The proposed rule maps out a plan for light vehicles to be able to send and receive "basic safety messages" about things like their speed, location and bearing. The idea is that the shared info potentially could then drive other technology like automatic braking and other autonomous "course-correcting" action to prevent collisions and subsequent injuries and deaths.

    Regarding when this V2V communication would be required, "assuming a final rule is issued in 2019, this would mean that the phase-in period would begin in 2021, and all vehicles subject to that final rule would be required to comply in 2023," NHTSA states.

    The lengthy, 675-page proposed rule is scheduled to be published in the Federal Register on Thursday, Jan. 12, and comments will be accepted for 90 days afterward. Comments can be submitted at https://www.regulations.gov/docket?D=NHTSA-2016-0126.

    http://fleetowner.com/regulations/p...m=email&elq2=681c0615f33e4149a1bc9a652a51125f
     
  8. GOLDZILLA

    GOLDZILLA Harvurd Koleej Jeenyus Midas Member

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    Imagine if your car could flip off other cars without you even having to yell !
     
    searcher likes this.
  9. searcher

    searcher Mother Lode Found Site Supporter ++ Mother Lode

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    ATA’s Spear named to transportation automation panel

    Jan 12, 2017 Fleet Owner

    [​IMG]
    ATA President and CEO Chris Spear was selected as a member of the U.S. DOT's transportation automation advisory committee.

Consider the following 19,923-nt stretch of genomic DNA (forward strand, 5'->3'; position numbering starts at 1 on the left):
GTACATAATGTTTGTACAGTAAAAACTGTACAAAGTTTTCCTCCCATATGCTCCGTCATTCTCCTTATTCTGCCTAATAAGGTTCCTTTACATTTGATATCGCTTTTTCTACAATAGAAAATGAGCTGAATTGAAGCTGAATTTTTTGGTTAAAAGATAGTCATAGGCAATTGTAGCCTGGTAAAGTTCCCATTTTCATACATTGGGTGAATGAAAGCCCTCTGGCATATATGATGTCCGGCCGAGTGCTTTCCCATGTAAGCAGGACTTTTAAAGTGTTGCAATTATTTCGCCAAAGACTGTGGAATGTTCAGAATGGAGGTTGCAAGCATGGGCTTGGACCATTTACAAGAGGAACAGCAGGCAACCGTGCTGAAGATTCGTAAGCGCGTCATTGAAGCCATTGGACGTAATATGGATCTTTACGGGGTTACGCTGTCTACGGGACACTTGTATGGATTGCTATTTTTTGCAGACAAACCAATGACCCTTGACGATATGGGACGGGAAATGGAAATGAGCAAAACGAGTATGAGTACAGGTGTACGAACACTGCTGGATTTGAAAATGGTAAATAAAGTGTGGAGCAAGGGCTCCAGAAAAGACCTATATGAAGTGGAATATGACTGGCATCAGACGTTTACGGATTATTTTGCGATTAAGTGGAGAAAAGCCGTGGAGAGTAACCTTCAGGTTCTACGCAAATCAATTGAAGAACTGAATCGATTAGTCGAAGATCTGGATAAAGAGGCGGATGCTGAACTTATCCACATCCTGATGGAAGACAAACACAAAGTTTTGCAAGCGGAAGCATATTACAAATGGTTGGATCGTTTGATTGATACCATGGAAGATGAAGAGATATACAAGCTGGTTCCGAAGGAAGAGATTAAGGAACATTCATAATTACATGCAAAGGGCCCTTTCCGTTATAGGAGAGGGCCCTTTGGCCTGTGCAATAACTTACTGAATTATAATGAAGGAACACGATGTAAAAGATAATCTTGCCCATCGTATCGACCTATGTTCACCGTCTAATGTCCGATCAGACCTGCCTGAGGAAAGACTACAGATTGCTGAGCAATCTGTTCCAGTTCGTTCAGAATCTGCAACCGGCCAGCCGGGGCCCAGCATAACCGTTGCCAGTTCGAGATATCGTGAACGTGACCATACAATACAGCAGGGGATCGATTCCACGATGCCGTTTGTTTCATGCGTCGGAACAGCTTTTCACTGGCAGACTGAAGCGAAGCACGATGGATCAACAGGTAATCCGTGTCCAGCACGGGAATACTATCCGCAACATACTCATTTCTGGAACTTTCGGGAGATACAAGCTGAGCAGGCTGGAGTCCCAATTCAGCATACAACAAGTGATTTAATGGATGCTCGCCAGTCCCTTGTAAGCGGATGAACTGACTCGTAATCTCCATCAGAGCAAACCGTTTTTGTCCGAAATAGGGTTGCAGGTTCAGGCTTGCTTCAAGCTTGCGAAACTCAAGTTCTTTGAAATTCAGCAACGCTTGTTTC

Related Media

    American Trucking Assns. President and CEO Chris Spear said he was “honored” to be selected as a member of the U.S. Dept. of Transportation’s transportation automation advisory committee.

    “I am grateful to have been chosen by Secretary Foxx to serve on this important panel,” Spear said. “Trucking is vital to the U.S. economy and an important part of our transportation system, so it is imperative that trucking and this association have a seat at the table when it comes to issues like autonomous vehicles, and we will be driving that outcome.”

    “While large-scale use of autonomous trucks is years away, the policy framework that will govern this future is being debated and ultimately written today, and I look forward to vigorously participating in those discussions on behalf of the trucking industry,” he added.

    DOT announced Spear was one of 25 individuals representing a myriad of modes and interests that had been named to this committee. The committee will meet for the first time on Jan. 16.

    http://fleetowner.com/fleet-managem...m=email&elq2=10eeb1ed24984cc58b90c72a4815430f
     
  10. searcher

    searcher Mother Lode Found Site Supporter ++ Mother Lode

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    Automation in vehicles and trucking: Imperfections and solutions

    Jan 17, 2017 by Sean Kilcarr in Trucks at Work